Because this is a client/server game, you need to start by running the server program. In the packaged version, the program is actually called overkill-server. Now, open up another terminal window and run the client, a program called 0verkill (overkill in the package). The startup screen scrolls some interesting statements at the bottom and gives you a hint of what you can expect (Figure 5).
All you need now to start the game is to connect to a running server, press S, then enter the hostname or IP address. Overkill comes with both male and female characters. Those characters, in turn, can be customized by giving them a unique color scheme. To change the color, press the up or down arrow while at the connect screen. To change from male to female, cycle through the 16 colors. Once you have selected a character, press the N key to give it a name.
Everything is controlled via keystrokes. Press the left and right arrow keys to move left and right. Press the up key to jump or climb. As you work your way through the various levels, you'll collect weapons and ammunition; to use a different weapon, press the 1, 2, 3, 4 or 5 keys. If and when you get killed, an event that occurs in truly gruesome, blood-curdling ASCII, you can respawn your character by pressing the spacebar. If you get stuck, press H for a handy help menu. You can still have fun playing on your own, but to get your heart really pumping, invite a friend (or two or three) to connect for great multiplayer action (Figure 6). The game even remembers what has come before, as you'll notice when the corpses start to pile up (shudder). It's great, heart-thumping and fast network fun.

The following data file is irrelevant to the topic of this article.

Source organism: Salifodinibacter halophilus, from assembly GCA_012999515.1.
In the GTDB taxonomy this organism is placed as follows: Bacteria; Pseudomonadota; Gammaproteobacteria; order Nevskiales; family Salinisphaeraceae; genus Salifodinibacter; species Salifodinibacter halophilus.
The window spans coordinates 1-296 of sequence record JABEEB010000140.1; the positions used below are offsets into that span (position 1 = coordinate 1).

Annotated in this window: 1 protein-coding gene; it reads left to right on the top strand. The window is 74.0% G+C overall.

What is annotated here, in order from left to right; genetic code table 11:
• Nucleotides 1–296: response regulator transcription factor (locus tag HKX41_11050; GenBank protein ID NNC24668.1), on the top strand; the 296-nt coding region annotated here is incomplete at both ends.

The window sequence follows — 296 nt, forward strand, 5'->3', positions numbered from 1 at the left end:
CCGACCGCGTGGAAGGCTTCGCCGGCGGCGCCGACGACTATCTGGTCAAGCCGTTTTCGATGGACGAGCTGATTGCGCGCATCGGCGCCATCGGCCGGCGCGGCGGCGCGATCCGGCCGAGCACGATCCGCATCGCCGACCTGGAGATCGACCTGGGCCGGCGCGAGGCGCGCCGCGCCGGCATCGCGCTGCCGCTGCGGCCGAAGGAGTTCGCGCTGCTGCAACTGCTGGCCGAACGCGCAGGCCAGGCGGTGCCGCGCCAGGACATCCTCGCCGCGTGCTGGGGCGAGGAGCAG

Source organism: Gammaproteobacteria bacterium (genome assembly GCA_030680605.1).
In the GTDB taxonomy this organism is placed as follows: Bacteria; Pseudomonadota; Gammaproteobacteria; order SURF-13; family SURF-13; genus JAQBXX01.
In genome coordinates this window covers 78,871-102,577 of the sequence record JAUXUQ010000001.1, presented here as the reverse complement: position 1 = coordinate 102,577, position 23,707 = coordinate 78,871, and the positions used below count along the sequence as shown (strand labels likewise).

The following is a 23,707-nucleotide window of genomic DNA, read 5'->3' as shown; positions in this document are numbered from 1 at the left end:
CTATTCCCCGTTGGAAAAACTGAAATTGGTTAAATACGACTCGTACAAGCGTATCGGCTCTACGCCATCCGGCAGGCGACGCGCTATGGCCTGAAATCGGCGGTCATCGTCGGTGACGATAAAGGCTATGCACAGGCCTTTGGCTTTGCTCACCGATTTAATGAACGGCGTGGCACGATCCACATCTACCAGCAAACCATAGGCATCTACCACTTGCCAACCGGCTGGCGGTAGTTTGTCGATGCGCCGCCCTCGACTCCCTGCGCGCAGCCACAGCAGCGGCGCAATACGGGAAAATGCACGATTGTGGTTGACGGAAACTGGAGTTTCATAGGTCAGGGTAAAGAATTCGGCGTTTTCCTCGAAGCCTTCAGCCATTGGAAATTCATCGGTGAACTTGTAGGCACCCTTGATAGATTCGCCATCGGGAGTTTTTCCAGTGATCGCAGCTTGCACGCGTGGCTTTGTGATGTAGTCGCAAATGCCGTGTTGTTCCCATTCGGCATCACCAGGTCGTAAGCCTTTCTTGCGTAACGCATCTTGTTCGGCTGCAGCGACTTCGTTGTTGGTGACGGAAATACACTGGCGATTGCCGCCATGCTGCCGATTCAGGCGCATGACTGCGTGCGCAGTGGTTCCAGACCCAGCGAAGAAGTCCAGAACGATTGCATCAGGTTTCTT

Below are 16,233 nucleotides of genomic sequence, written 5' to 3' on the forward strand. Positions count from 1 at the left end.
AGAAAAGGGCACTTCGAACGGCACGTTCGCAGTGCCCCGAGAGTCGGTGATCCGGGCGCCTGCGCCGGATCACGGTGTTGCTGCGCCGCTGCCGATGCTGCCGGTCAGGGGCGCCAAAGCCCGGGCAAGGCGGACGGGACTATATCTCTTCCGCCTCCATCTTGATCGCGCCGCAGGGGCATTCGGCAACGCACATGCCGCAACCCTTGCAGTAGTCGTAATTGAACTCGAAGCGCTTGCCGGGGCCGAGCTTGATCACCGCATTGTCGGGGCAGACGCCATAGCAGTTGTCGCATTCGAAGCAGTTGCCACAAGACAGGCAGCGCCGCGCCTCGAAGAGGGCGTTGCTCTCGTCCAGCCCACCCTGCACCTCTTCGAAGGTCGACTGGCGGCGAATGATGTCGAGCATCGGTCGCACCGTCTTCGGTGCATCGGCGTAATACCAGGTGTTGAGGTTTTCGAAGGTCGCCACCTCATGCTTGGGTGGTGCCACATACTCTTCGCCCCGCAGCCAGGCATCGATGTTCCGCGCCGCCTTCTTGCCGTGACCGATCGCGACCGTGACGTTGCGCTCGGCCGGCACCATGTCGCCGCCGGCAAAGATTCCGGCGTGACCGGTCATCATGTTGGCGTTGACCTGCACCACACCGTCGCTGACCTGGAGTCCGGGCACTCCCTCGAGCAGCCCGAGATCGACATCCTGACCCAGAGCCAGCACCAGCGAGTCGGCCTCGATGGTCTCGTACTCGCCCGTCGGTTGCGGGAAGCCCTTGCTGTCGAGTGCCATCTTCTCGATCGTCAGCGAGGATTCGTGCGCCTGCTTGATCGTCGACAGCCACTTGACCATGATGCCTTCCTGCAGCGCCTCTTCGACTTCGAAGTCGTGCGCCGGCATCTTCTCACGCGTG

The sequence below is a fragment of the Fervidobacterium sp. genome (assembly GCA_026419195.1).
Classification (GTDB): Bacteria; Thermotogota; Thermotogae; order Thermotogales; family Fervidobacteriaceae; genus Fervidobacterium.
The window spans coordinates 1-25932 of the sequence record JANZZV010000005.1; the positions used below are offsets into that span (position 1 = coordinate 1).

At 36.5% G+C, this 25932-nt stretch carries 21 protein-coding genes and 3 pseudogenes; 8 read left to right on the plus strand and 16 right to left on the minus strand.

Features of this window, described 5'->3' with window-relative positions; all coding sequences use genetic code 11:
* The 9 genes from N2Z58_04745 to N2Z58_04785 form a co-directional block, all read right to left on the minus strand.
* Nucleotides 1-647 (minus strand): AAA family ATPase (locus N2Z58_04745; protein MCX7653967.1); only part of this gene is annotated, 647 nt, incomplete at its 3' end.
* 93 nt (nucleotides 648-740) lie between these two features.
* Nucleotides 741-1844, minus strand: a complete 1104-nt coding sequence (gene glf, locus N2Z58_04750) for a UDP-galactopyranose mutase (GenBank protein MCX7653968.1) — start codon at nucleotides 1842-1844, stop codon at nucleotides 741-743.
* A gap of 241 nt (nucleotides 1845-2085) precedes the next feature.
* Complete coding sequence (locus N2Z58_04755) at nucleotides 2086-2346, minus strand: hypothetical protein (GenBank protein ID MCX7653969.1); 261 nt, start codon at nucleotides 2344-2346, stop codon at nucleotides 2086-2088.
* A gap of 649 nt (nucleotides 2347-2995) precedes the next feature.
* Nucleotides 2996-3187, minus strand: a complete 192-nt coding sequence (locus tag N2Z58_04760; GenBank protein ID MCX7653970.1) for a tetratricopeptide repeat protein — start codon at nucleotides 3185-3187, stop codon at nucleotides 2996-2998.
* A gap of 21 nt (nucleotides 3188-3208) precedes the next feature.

Speaking of fast, is it possible that time has gone by so quickly? Mon Dieu! It is nearly closing time. Perhaps we can convince François to refill your glasses a final time, which will give you just enough time for another ASCII deathmatch, with or without aliens, before you go. Raise your glasses, mes amis, and let us all drink to one another's health. A votre santé! Bon appétit!
Practical Task Scheduling Deployment
One of the best things about the UNIX environment (aside from being stable and efficient) is the vast array of software tools available to help you do your job. Traditionally, a UNIX tool does only one thing, but does that one thing very well. For example, grep is very easy to use and can search vast amounts of data quickly. The find tool can find a particular file or files based on all kinds of criteria. It's pretty easy to string these tools together to build even more powerful tools, such as a tool that finds all of the .log files in the /home directory and searches each one for a particular entry. This erector-set mentality allows UNIX system administrators to seem to always have the right tool for the job.